As we mentioned earlier /etc/ld.so.cache allows tt>ld-linux.so
to convert the soname of the file contained in the library. This is a binary
file for more efficiency and is created with the utility ldconfig(8).
ldconfig(8) generates for each dynamic library found in the
directories specified by /etc/ld.so.conf a symbolic link called
by the soname of the library. It does this such that when ld.so is
going to obtain the name of the file, what it really does is to select
in the directory list a file with the soname sought, and in this fashion
there is no need to execute ldconfig(8) each time we add a library.
We run ldconfig only when we add a directory to the list.
9.- I Want to Make a Dynamic Library.
Before making a dynamic library we must consider if it is really going
to be useful. The dynamic libraries cause an overload in the system due
to several reasons:
The loading of a program is performed in several stages; one
for loading the main program, and another for each dynamic library that
the program uses (we will see that this is for appropriate the dynamic
library, as this last item ceases to be inconvenient and starts to be an
For a dynamic library to be appropriate it must be used most of the time
by some program (this avoids the problem of reloading the text of the library
after the death of the process that started it. While other processes are
still using modules of the library it remains in memory).
The dynamic libraries must contain rellocable code, since the address
allocated within the space of virtual addresses for the process will not
be known until loading time. The compiler is then forced to reserved a
register to maintain the loading position of the library and as a result
we have one register less for the optimization of code. This case is a
minor ill since the overload introduced by this case does not represent
more than 5% of an overload in most cases.
The shared library is fully loaded in memory (not only the modules needed)
therefore, to be useful, it must be useful in its totality. The worse example
of a dynamic library is where only a function is used and 90% of the library
is hardly ever used.
A good example of dynamic library is the C standard library (it is used
by all the programs written in C). On average all the functions are used
here and there.
In a static library it is unnecessary to include functions whose usage
is infrequent; as long as those functions are contained in their
own module, they will not be linked in to those programs that do not required
9.1.- Compiling the Sources
The compilation of the sources is carried out in the same fashion as in
the case of a normal source, except for that we will use the option '-f
PIC' (Position Independent Code) to generate code that can be loaded in
different positions within the space of virtual addresses of a process.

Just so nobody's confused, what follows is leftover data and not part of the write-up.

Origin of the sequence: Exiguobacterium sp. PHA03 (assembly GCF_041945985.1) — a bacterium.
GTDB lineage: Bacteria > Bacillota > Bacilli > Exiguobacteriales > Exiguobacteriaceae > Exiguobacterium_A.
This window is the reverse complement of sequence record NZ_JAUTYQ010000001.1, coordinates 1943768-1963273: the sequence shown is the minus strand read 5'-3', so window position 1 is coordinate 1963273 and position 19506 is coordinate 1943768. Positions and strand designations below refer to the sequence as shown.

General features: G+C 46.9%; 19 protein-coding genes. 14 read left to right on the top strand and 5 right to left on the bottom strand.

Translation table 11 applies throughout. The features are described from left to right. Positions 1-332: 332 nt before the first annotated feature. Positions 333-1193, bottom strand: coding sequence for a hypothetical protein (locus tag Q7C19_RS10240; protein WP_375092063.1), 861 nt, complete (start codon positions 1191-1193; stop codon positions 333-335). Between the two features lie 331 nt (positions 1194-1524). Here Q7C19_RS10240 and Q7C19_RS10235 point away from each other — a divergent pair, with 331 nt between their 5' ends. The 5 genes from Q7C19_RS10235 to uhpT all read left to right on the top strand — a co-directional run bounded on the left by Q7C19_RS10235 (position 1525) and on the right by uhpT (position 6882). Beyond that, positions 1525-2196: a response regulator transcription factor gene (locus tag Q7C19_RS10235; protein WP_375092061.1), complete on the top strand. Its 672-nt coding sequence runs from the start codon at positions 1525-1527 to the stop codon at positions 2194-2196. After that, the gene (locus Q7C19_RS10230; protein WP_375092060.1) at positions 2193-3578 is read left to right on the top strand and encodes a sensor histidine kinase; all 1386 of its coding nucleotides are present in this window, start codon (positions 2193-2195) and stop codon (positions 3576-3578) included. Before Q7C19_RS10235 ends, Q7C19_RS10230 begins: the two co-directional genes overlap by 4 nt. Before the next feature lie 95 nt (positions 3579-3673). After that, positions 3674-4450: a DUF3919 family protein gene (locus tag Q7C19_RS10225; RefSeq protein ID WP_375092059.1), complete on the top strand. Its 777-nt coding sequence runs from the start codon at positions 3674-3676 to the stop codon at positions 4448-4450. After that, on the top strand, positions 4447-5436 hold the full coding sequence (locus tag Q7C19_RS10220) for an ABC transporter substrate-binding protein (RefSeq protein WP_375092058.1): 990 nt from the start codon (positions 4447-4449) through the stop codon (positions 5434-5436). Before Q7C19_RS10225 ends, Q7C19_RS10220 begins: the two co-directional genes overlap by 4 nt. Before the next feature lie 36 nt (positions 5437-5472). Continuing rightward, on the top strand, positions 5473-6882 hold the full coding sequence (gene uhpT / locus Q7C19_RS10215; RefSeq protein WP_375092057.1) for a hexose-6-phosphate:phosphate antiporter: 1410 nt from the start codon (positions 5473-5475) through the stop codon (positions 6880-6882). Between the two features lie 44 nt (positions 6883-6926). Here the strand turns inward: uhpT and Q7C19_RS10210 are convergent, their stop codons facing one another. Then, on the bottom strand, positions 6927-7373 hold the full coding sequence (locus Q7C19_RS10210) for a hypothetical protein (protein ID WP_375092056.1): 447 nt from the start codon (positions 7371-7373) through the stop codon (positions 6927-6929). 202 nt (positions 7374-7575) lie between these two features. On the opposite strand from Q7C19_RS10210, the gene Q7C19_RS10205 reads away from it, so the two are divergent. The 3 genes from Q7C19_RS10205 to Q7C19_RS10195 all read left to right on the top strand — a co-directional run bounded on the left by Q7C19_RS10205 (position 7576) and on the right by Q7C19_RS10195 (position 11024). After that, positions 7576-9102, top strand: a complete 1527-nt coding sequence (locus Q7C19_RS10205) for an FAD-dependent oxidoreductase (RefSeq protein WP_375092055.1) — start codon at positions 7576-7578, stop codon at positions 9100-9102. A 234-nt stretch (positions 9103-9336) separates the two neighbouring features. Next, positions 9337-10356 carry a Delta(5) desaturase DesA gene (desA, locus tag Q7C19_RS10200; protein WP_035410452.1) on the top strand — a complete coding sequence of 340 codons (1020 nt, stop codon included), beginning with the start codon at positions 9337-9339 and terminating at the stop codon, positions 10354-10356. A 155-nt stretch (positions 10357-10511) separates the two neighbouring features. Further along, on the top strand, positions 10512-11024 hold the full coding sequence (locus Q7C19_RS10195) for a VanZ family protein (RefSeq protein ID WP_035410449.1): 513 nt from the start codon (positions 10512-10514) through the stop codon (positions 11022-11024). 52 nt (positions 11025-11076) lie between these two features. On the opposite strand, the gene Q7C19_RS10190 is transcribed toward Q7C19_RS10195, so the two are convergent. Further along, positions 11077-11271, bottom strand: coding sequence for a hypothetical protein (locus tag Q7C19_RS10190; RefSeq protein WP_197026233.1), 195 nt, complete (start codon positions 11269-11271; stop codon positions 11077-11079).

This step is fundamental because in a statically linked program, the
position of the library objects are resolved at link-time, therefore at
a fixed time. In the old a.out executables, it was impossible to performed
this step, resulting in each shared library getting placed at a fixed position
in the space of virtual addresses. As a consequence, there were conflicts
anytime a program wanted to use two libraries and loaded them in overlapping
regions of virtual memory. This meant you were forced to maintain
a list, where whenever someone wanted to make a library dynamic, one would
declare the range of addresses used so that nobody else would use it.
Well, as we mentioned, registering a dynamic library in an official
list is not necessary because when the library is loaded, it goes to positions
determined at that given instant, despite that fact that the code must
9.2.- Linking Objects in the Library
After compiling all the objects, it is necessary to link them with a special
option which generates an object which is dynamically loadable.
gcc -shared -o libName.so.xxx.yyy.zzz
As the reader can appreciate, it looks like a normal link operation, except
for the introduction of a series of options that will lead to the generation
of a shared library. Let us explain them one by one:
This phrase tells the linker that at the end it must generate a shared
library, and therefore there will be a type of executable in the output
file corresponding to the library.
Is the name of the final file. It is not necessary to follow the name
convention, but if we want this library to be standard for future developments,
it is convenient to follow it.
The option -Wl tells gcc(1) that the next options
(separated by comma) are for the linker. This is the mechanism used by
gcc(1) to pass options to ld(1). Above we are passing
the following options to the linker:
This option fixes the soname of the library so that it can only be invoked
by those programs that require a library with the soname specified.
9.3.- Installing the Library
Well we already have the corresponding executable. Now we must install
it in the appropriate place in order to be able to use it.
To compile a program that requires our new library, one would use the
gcc -o program libName.so.xxx.yyy.zzz
or if the library has been installed in the appropriate place (/usr/lib),
it would be sufficient with:
gcc -o program -lName
(were the library in /usr/local/lib instead then it would have been sufficient
to add the option '-L/usr/local/lib'). To install the library, do the following: